ScottyDont ScottyDont - 1 month ago 20
jQuery Question

Detecting no results on jQuery UI autocomplete

Before you point me to them, yes, I have reviewed the half dozen posts on this topic, but I am still stymied as to why this doesn't work.

My goal is to detect when the autocomplete yields 0 results. Here's the code:

$.ajax({
url:'sample_list.foo2',
type: 'get',
success: function(data, textStatus, XMLHttpRequest) {
var suggestions=data.split(",");

$("#entitySearch").autocomplete({
source: suggestions,
minLength: 3,
select: function(e, ui) {
entityAdd(ui.item.value);
},
open: function(e, ui) {
console.log($(".ui-autocomplete li").size());
},
search: function(e,ui) {
console.log("search returned: " + $(".ui-autocomplete li").size());

},
close: function(e,ui) {
console.log("on close" + $(".ui-autocomplete li").size());
$("#entitySearch").val("");
}
});

$("#entitySearch").autocomplete("result", function(event, data) {

if (!data) { alert('nothing found!'); }

})
}
});


The search itself works fine, I can get results to appear without a problem. As I understand it, I should be able to intercept the results with the autocomplete("result") handler. In this case, it never fires at all. (Even a generic alert or console.log that doesn't reference the number of results never fires). The open event handler shows the correct number of results (when there are results), and the search and close event handlers report a result size that is always one step behind.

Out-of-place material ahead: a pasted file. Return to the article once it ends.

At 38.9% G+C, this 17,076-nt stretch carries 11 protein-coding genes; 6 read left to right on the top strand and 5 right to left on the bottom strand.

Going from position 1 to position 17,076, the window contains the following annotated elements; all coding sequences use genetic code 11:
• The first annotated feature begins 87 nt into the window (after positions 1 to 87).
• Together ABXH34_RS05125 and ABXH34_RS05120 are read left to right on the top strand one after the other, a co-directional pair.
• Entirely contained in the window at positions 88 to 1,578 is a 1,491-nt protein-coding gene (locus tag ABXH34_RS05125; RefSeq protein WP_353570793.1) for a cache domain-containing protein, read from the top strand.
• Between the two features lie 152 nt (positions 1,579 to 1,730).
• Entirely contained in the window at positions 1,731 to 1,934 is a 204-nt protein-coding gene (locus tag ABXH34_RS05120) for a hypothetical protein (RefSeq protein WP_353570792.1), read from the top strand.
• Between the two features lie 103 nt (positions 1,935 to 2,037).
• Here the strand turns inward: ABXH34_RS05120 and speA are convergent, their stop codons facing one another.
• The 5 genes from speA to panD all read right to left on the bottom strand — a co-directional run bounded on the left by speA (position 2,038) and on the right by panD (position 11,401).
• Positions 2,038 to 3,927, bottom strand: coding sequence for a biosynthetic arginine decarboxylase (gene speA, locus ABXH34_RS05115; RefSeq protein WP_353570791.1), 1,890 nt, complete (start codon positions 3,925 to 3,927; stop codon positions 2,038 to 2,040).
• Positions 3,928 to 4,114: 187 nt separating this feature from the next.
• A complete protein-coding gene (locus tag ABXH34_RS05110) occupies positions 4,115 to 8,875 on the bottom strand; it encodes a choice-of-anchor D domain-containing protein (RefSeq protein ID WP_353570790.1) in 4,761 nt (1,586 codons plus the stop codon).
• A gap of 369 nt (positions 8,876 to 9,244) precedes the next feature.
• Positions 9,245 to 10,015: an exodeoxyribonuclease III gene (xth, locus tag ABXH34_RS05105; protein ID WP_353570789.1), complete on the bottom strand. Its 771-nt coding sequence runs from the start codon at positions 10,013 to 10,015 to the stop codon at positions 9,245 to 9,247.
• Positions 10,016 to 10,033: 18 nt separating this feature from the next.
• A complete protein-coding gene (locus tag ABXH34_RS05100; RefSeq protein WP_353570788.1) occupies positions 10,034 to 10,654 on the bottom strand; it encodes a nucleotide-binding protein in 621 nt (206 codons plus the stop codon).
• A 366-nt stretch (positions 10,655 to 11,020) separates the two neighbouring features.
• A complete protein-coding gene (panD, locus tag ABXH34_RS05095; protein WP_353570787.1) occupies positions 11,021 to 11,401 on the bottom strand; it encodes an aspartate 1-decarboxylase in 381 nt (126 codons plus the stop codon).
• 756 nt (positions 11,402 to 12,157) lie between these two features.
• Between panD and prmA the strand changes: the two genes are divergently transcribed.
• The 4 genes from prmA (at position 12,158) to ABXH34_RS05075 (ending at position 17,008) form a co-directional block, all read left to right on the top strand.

I feel like I'm missing something obvious and glaring here but I just don't see it.

Answer

jQueryUI 1.9

jQueryUI 1.9 has blessed the autocomplete widget with the response event, which we can leverage to detect if no results were returned:

Triggered after a search completes, before the menu is shown. Useful for local manipulation of suggestion data, where a custom source option callback is not required. This event is always triggered when a search completes, even if the menu will not be shown because there are no results or the Autocomplete is disabled.

So, with that in mind, the hacking we had to do in jQueryUI 1.8 is replaced with:

$(function() {
    $("input").autocomplete({
        source: /* */,
        response: function(event, ui) {
            // ui.content is the array that's about to be sent to the response callback.
            if (ui.content.length === 0) {
                $("#empty-message").text("No results found");
            } else {
                $("#empty-message").empty();
            }
        }
    });
});‚Äč

Example: http://jsfiddle.net/andrewwhitaker/x5q6Q/


jQueryUI 1.8

I couldn't find a straightforward way to do this with the jQueryUI API, however, you could replace the autocomplete._response function with your own, and then call the default jQueryUI function (updated to extend the autocomplete's prototype object):

var __response = $.ui.autocomplete.prototype._response;
$.ui.autocomplete.prototype._response = function(content) {
    __response.apply(this, [content]);